I hate to break it to you, but decluttering your home isn’t a one-and-done thing. Even as you’re living minimally, your habits and needs will change over time. Something you find incredibly useful right now might not be useful for you in 6 months.

With this in mind, it’s been incredibly handy to keep a minimalist basket. It’s essentially a basket where you can put things you want to donate. By the door is a good spot. Once the basket fills up, it’s time to stop at the donation center!

By having a dedicated spot to donate stuff, it will make the decision to donate non-useful things easier. Instead of thinking, “Where should I put this until I can donate it?” you already have a dedicated spot!

stuff to donate

How often should I purge?

I like to purge-as-I-go, but it’s usually about once per month, or whenever my home starts to feel cluttered again.

Only House the Stuff You Use

When you bought your home (or rented an apartment), the cost of it was partially determined by the size. As you’re paying your monthly mortgage/rent, you’re paying money for every square foot of your living space. You following?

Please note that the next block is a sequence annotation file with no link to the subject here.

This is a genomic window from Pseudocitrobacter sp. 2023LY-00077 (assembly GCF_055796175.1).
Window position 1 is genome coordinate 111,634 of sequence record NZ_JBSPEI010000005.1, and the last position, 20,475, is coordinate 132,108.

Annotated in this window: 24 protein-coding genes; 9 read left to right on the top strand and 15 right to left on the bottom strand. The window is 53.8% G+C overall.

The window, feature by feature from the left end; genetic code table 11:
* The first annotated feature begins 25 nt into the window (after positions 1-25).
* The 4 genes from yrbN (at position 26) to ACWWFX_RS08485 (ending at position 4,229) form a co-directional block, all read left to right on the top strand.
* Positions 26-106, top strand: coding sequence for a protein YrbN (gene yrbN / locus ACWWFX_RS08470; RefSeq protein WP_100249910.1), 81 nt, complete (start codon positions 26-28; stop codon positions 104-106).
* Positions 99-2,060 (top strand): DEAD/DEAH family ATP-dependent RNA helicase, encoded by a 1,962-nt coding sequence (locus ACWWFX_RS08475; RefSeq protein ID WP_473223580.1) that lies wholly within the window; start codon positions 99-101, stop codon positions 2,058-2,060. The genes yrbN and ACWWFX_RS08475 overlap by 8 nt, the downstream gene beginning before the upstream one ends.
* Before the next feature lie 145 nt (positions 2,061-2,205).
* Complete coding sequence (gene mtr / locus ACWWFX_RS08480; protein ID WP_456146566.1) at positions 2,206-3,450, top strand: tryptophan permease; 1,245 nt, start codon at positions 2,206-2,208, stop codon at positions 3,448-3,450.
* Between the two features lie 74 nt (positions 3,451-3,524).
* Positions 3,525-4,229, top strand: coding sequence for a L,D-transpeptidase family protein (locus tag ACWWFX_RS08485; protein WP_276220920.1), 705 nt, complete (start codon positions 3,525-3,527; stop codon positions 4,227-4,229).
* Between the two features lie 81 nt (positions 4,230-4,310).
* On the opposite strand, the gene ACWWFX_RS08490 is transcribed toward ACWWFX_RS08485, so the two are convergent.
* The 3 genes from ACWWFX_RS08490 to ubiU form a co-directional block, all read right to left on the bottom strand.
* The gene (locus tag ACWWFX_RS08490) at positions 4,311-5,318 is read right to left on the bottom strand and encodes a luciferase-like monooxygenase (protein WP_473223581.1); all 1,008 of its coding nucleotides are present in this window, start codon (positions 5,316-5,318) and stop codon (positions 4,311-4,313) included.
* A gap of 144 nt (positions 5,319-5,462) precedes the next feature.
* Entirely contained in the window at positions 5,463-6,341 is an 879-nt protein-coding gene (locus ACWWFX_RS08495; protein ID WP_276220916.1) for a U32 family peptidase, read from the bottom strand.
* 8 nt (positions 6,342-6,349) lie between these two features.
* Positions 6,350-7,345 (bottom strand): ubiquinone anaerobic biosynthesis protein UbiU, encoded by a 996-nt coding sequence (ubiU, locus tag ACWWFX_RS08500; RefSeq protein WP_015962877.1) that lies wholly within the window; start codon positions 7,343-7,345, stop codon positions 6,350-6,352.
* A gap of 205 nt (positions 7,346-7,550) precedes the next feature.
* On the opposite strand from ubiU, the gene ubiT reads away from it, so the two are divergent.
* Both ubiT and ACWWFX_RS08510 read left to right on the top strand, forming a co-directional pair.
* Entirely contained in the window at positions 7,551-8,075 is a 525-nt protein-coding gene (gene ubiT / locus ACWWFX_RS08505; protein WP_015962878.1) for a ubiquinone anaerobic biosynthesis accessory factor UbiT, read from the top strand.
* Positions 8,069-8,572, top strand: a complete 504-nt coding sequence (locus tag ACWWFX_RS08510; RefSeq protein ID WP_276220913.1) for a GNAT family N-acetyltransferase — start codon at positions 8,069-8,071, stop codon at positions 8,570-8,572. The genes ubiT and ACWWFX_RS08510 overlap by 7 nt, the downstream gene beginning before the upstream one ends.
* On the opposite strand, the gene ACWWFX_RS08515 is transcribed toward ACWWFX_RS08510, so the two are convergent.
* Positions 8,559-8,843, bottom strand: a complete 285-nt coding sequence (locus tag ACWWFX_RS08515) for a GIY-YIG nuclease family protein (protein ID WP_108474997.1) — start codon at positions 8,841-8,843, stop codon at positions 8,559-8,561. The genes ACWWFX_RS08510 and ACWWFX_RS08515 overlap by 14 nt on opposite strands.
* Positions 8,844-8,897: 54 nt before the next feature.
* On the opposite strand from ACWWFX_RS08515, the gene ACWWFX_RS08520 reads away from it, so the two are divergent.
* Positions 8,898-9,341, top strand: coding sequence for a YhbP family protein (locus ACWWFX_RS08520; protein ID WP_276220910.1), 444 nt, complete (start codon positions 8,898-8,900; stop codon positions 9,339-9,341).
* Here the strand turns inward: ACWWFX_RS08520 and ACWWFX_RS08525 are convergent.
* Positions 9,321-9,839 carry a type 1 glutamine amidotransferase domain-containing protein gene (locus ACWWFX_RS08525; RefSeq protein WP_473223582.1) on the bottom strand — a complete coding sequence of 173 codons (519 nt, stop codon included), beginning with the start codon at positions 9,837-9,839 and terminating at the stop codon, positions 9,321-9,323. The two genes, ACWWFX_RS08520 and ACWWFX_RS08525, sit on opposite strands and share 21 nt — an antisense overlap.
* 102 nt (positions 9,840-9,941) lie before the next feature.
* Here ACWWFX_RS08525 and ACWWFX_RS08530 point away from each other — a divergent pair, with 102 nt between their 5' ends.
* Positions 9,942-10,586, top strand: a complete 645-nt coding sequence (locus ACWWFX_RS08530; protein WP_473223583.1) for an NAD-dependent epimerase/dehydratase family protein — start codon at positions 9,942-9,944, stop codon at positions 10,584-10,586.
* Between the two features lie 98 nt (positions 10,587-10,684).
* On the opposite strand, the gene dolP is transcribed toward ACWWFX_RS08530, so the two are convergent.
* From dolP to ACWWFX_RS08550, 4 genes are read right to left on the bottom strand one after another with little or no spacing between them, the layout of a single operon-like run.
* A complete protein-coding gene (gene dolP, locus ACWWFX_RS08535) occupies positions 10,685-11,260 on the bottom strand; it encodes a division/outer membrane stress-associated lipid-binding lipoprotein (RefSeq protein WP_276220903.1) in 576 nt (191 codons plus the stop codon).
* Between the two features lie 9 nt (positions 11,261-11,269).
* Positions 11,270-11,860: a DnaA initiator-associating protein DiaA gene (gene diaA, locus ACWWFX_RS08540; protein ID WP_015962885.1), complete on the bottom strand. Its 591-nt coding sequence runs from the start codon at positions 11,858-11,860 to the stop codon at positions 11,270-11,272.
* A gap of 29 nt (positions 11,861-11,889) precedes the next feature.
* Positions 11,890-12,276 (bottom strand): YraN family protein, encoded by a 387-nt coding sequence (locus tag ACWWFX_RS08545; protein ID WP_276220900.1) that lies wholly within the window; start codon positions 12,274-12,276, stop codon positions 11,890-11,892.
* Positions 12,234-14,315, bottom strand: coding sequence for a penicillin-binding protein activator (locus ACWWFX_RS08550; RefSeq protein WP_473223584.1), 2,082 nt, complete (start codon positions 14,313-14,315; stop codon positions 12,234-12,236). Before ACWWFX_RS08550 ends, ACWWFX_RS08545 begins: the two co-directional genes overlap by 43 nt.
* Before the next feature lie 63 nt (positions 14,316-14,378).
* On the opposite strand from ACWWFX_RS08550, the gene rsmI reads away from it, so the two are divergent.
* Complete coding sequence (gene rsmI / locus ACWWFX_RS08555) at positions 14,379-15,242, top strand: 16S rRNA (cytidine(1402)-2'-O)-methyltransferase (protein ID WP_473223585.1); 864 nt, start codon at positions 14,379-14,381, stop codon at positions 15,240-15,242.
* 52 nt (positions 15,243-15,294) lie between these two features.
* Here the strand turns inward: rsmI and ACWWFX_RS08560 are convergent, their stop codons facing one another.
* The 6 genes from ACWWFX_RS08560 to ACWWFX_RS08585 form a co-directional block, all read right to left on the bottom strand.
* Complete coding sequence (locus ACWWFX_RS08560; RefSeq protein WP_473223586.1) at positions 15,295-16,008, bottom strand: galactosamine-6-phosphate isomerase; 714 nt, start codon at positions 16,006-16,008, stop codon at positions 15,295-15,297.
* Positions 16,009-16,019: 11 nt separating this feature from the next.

To make the most of the space you’re paying for, it should be livable. Otherwise, you’re literally paying to store your stuff. You might as well be paying a storage facility. Except it’s your home, which is the place where you should live.

That’s why I can’t stress this enough: Only keep the stuff that you’re using to live.

Is it worth it to store paint you haven’t used in 5 years?

Is it worth it to store clothes you haven’t worn in 3 years?

Is it worth it to store 6 months worth of food (or food you’re buying “just in case”), when you go to the grocery store 20+ times during that time?